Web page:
Platform Strategy for Brands

Dad Holding Baby Wearing Blue bumGenius Diaper Over His Head

When people attend classes I’ve taught about strategy or economics, the questions often focus around how brands should approach an innovation and platform strategy. Those questions recently came up again in a different format, so I took notes and decided to start putting some of the most frequently asked questions on my blog. If there are other questions that you’d like to have considered for this post, please ask in the comments.

What do you think about Amazon?

At it’s core, the ideation behind Amazon and other shopping platforms is brilliant.

What started as a simple bookstore and has evolved into a multi-faceted conglomerate of corporations based on always serving the customer is truly a work of genius.

That said, it is my opinion that the engine driving Amazon forward across countries, cultures, and industries, is changing and will continue to change the world’s economy. It could, if it is allowed to run unfettered, also change the fabric of the world’s culture.

Culture can be positively impacted by a platform like Amazon if the organization learns how to come alongside and serve communities. “Service to communities” is not the current Amazon model of learning business models, taking over revenue streams, building warehouses, robotizing assembly lines, and repeating the process in a new industry. A community is built when an existing economy is built and businesses and people in that economy also grow. Amazon has everything in place to make many dreams come true, not just one dream. In an ideal world, Amazon would see that the world is bigger, including Amazon’s, when the global economy grows using their technology.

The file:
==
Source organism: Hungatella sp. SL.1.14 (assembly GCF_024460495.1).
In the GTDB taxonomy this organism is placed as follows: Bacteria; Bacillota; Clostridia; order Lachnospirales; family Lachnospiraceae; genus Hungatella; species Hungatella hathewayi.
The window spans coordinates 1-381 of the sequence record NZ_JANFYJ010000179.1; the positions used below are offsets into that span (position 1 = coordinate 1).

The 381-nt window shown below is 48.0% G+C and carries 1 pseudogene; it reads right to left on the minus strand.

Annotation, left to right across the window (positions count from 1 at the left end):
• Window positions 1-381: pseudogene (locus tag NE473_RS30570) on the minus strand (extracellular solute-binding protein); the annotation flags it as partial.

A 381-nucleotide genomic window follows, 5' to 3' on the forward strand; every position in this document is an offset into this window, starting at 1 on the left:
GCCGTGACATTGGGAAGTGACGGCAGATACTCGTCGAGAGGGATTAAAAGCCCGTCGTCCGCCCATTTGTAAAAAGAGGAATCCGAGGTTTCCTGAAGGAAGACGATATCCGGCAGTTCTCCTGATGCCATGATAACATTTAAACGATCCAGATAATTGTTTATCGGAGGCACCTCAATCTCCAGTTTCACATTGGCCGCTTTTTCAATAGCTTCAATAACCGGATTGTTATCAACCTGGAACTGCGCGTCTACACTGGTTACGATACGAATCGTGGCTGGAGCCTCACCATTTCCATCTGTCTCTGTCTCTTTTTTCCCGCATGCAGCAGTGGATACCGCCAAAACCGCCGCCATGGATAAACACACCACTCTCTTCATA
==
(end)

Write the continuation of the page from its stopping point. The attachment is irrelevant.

What is your advice to a new brand working on their own platform strategy?

Build stable sources of revenue.

A long time ago, a wise man was standing in a booth next to me at a trade show and told me about his theory for building revenue around an “army of ants”. Whenever possible, a brand should have many stable sources of revenue and avoid becoming overly reliant on any single source of revenue for success. This advice, while resonant, should be read carefully in context with the knowledge that, as economies evolve so strategies must also evolve.

If you’re present on a platform for your own best interest, that’s fantastic, but if you’re there because you NEED to be there, the relationship is unbalanced and unhealthy.

It is important to protect a brand on all platforms, and, where possible, use all platforms as sources of revenue. However, no single platform should be a brand’s primary source of revenue.

What about intellectual property protection?

Protect your intellectual property.

Patents, copyrights, and trademarks are important.

The innovation process can be complex and slow. It can also be simple and fast. The key to success is to define your process and then to work that process repeatedly.

How can I be successful as an inventor?

Keep innovating.

The process of innovation is as important as the innovation itself.

  • Give yourself space.
  • Honor your process.